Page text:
> > > > > Indo-pacific ocean.
      > > >
      > > >
      > > >
      > > >
      > > > > Birds and bats ought to have been able to cross easily,
      > > > > terrestrials and arboreals would have had to wait until
      > > > > lower sea levels or tectonic uplifting or vegetal rafts.
      > > > >
      > > > > Note that the Turkey/Iran/Iraq/Syria area seems to have
      > > > > had a low land bridge of some type for a long time that
      > > > > has since crumpled up into mountains. Since that area is
      > > > > far north of the tropic coast of India-Sunda, effective
      > > > > bridging would only exist during relatively
      > > > > mild humid warm conditions, not cold/dry periods, but
      > > > > that is also when sea levels are high. (I think a lot
      > > > > of migrating birds use that route, perhaps their ancestors
      > > > > followed the Tethyan coasts.)
      > > >
      > > >
      > > > Land access between the two continents, seems to
      > > > have been difficult, if not impossible until about
      > > > 18 million years ago

      My guess is that it was not only a geographic separation, but an
      ecologic filter as well, where species crossing the islands had to
      evolve/adapt to a freshwater/saltwater and/or desert/arboreal switch.

      ... guess once the land bridge
      > > > was open, there was a lot of north-south migration
      > > > of terrestrial species.
      > >
      > > Yes. I was thinking of tethyan islands, rather
      > > than bridge.
      >
      >
      > Agree, island hopping was probably the only way across.
      >
      >
      > > > > > > You don't think our Homo ancestors did much
      > > > > > > diving, mainly beachcombing and wading in
      > > > > > > the littoral zone? Well we disagree on the
      > > > > > > extent and depth I guess.
      > > > > >
      > > > > >
      > > > > > We do agree on much, DD, but your emphasis
      > > > > > is on adaptations arising from being in an
      > > > > > from moving through water, whereas mine is
      > > > > > on the changes resulting from living near
      > > > > > an obtaining food, from water ...
      > > > > >
      > > > > > ---m3d
      > >
      > >
      > >
      > >
      > > Here I meant the Homo home base, not their entire
      > > territories, which may have been vast, depending
      > > on the size of the populations. Obviously the many
      > > handaxes found in the rift and coastal highlands
      > > indicate inland treks, but I see them as visits
      > > from the coasts.
      >
      >
      > It was more than visits, DD, they migrated and
      > settled inland (probably near large bodies
      > of water ... major rivers, lakes an
      > inland seas).

      In China, yes, inland rivers, however we don't know how many lived on
      the now-submerged lowland plateau (Hainan/Taiwan). We find bones or
      tools inland, the ones on the coasts of that period aren't known due
      to erosion, deposition, recycling.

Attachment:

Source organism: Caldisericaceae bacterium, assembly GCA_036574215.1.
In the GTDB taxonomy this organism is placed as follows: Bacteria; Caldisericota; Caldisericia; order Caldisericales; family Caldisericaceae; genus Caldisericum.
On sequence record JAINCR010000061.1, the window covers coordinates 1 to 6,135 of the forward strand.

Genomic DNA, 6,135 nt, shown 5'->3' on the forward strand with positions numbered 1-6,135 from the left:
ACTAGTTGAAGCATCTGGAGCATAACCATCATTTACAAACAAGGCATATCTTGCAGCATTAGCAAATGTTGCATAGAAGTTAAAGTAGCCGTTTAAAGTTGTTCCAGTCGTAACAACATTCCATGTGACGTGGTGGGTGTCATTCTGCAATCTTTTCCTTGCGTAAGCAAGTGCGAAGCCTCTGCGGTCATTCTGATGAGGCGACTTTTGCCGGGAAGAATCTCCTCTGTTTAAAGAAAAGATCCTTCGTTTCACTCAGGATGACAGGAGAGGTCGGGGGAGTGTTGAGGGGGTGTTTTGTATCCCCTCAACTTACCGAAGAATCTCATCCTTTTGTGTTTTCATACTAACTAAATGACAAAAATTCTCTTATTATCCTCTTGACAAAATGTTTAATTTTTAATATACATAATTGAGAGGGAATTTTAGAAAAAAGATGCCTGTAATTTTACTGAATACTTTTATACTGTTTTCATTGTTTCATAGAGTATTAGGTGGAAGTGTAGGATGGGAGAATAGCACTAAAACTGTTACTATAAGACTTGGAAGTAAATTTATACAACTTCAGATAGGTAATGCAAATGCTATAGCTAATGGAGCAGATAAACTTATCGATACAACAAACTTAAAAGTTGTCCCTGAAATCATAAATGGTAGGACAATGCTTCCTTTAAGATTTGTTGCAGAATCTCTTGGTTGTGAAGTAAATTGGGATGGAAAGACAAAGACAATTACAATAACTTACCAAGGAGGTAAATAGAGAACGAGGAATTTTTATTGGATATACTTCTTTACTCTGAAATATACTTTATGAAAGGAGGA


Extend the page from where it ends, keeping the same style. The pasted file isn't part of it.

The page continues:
IMO the ones that permanently separated from the ocean eventually
      became extinct, they are not our ancestors but rather our ancestral
      cousins. Only those that retained a connection to coasts are ancestral
      to modern Hs.


      > > > > I include terrestrial & arboreal adaptations as well.
      > > > > I tend to limit them to <100m above sea level and
      > > > > <100km from seashore, including rifts and near-shore
      > > > > archipelagos, until dugouts allowed inland access.
      > > > > DD
      > > >
      > > >
      > > >
      > > > I would agree that H.s used dugouts, in their coastal
      > > > migrations, but H.e seems to have preferred a more
      > > > direct route east (an inland route),

      Perhaps along the northern rift valley towards Turkey and along the
      shored of the para-tethys eastwards, stopping at flint and basalt
      quarries.

      from the evidence
      > > > of their presence in the Levant(Jordan valley),Dmanisi
      > > > Riwat and China ...
      > >
      > > Yes, quite possible, though due to shoreline changes, I
      > > think coastal He migration is not unlikely. Whether He
      > > used primitive dugouts, I don't know.
      >
      >
      > There is plenty of evidence of H.e in China an Java, but
      > none on the Indian sub-continent, so I would say coastal
      > migration of H.e was unlikely ... they probably chose
      > the shorter and more direct route east(an west), the
      > inland route(probably following migrating herds)...
      >
      >
      > http://news.bbc.co.uk/2/hi/science/nature/6518527.stm
      >
      > http://cat.he.net/~archaeol/0001/newsbriefs/china.html
      >
      > http://www-personal.une.edu.au/~pbrown3/zhk.html
      >
      Not unlikely both, with only deserts, mountains, cold and seas
      preventing transit.

      >
      > Inland routes, east and west, were still major trade
      > routes at the dawn of recorded history ... such as
      > the legendary Silk road ...
      >
      > http://en.wikipedia.org/wiki/Silk_Road

      Which depended on water carrying technology and clothing and tents and
      unique goods to be exchanged.

      > > > Where you range over a wide period of time, DD, I find